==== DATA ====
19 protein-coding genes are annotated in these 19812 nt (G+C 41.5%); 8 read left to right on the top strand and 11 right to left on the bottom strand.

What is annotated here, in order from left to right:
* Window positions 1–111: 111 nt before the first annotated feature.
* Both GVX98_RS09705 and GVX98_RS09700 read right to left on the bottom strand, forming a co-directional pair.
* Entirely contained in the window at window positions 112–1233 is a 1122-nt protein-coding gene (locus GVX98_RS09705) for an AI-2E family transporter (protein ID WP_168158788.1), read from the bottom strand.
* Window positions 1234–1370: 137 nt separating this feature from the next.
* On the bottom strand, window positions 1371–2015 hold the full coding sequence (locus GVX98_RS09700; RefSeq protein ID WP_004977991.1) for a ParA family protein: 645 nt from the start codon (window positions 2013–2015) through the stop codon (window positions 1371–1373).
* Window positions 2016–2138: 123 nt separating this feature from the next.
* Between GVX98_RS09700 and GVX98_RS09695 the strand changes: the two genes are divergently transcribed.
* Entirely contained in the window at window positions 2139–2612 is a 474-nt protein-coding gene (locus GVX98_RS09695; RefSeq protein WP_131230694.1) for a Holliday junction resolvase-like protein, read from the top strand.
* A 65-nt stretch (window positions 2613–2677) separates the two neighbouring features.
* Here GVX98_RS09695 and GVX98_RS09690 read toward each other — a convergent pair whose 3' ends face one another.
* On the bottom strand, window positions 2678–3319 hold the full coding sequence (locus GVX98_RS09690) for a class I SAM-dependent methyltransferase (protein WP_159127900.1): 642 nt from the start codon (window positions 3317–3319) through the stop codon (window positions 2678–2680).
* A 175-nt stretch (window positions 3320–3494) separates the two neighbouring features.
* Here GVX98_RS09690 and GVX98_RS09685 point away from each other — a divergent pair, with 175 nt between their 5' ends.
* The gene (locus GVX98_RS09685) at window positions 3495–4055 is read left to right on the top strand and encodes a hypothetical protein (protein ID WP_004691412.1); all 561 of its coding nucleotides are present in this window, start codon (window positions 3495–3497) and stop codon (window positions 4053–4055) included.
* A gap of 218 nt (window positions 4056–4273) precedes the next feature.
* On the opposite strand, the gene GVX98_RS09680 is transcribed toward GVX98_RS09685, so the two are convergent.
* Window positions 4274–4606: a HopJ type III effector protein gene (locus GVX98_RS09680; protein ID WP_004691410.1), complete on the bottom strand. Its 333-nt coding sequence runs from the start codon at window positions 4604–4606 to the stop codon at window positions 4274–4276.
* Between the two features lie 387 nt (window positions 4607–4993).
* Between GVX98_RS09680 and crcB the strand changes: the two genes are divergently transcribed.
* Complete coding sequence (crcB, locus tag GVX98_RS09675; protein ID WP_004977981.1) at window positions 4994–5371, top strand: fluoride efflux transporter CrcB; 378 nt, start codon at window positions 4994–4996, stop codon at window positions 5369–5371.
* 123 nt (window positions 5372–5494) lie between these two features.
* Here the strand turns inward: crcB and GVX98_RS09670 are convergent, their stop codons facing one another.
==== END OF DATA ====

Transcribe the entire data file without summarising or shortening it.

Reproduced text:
19 protein-coding genes are annotated in these 19812 nt (G+C 41.5%); 8 read left to right on the top strand and 11 right to left on the bottom strand.

What is annotated here, in order from left to right:
* Window positions 1–111: 111 nt before the first annotated feature.
* Both GVX98_RS09705 and GVX98_RS09700 read right to left on the bottom strand, forming a co-directional pair.
* Entirely contained in the window at window positions 112–1233 is a 1122-nt protein-coding gene (locus GVX98_RS09705) for an AI-2E family transporter (protein ID WP_168158788.1), read from the bottom strand.
* Window positions 1234–1370: 137 nt separating this feature from the next.
* On the bottom strand, window positions 1371–2015 hold the full coding sequence (locus GVX98_RS09700; RefSeq protein ID WP_004977991.1) for a ParA family protein: 645 nt from the start codon (window positions 2013–2015) through the stop codon (window positions 1371–1373).
* Window positions 2016–2138: 123 nt separating this feature from the next.
* Between GVX98_RS09700 and GVX98_RS09695 the strand changes: the two genes are divergently transcribed.
* Entirely contained in the window at window positions 2139–2612 is a 474-nt protein-coding gene (locus GVX98_RS09695; RefSeq protein WP_131230694.1) for a Holliday junction resolvase-like protein, read from the top strand.
* A 65-nt stretch (window positions 2613–2677) separates the two neighbouring features.
* Here GVX98_RS09695 and GVX98_RS09690 read toward each other — a convergent pair whose 3' ends face one another.
* On the bottom strand, window positions 2678–3319 hold the full coding sequence (locus GVX98_RS09690) for a class I SAM-dependent methyltransferase (protein WP_159127900.1): 642 nt from the start codon (window positions 3317–3319) through the stop codon (window positions 2678–2680).
* A 175-nt stretch (window positions 3320–3494) separates the two neighbouring features.
* Here GVX98_RS09690 and GVX98_RS09685 point away from each other — a divergent pair, with 175 nt between their 5' ends.
* The gene (locus GVX98_RS09685) at window positions 3495–4055 is read left to right on the top strand and encodes a hypothetical protein (protein ID WP_004691412.1); all 561 of its coding nucleotides are present in this window, start codon (window positions 3495–3497) and stop codon (window positions 4053–4055) included.
* A gap of 218 nt (window positions 4056–4273) precedes the next feature.
* On the opposite strand, the gene GVX98_RS09680 is transcribed toward GVX98_RS09685, so the two are convergent.
* Window positions 4274–4606: a HopJ type III effector protein gene (locus GVX98_RS09680; protein ID WP_004691410.1), complete on the bottom strand. Its 333-nt coding sequence runs from the start codon at window positions 4604–4606 to the stop codon at window positions 4274–4276.
* Between the two features lie 387 nt (window positions 4607–4993).
* Between GVX98_RS09680 and crcB the strand changes: the two genes are divergently transcribed.
* Complete coding sequence (crcB, locus tag GVX98_RS09675; protein ID WP_004977981.1) at window positions 4994–5371, top strand: fluoride efflux transporter CrcB; 378 nt, start codon at window positions 4994–4996, stop codon at window positions 5369–5371.
* 123 nt (window positions 5372–5494) lie between these two features.
* Here the strand turns inward: crcB and GVX98_RS09670 are convergent, their stop codons facing one another.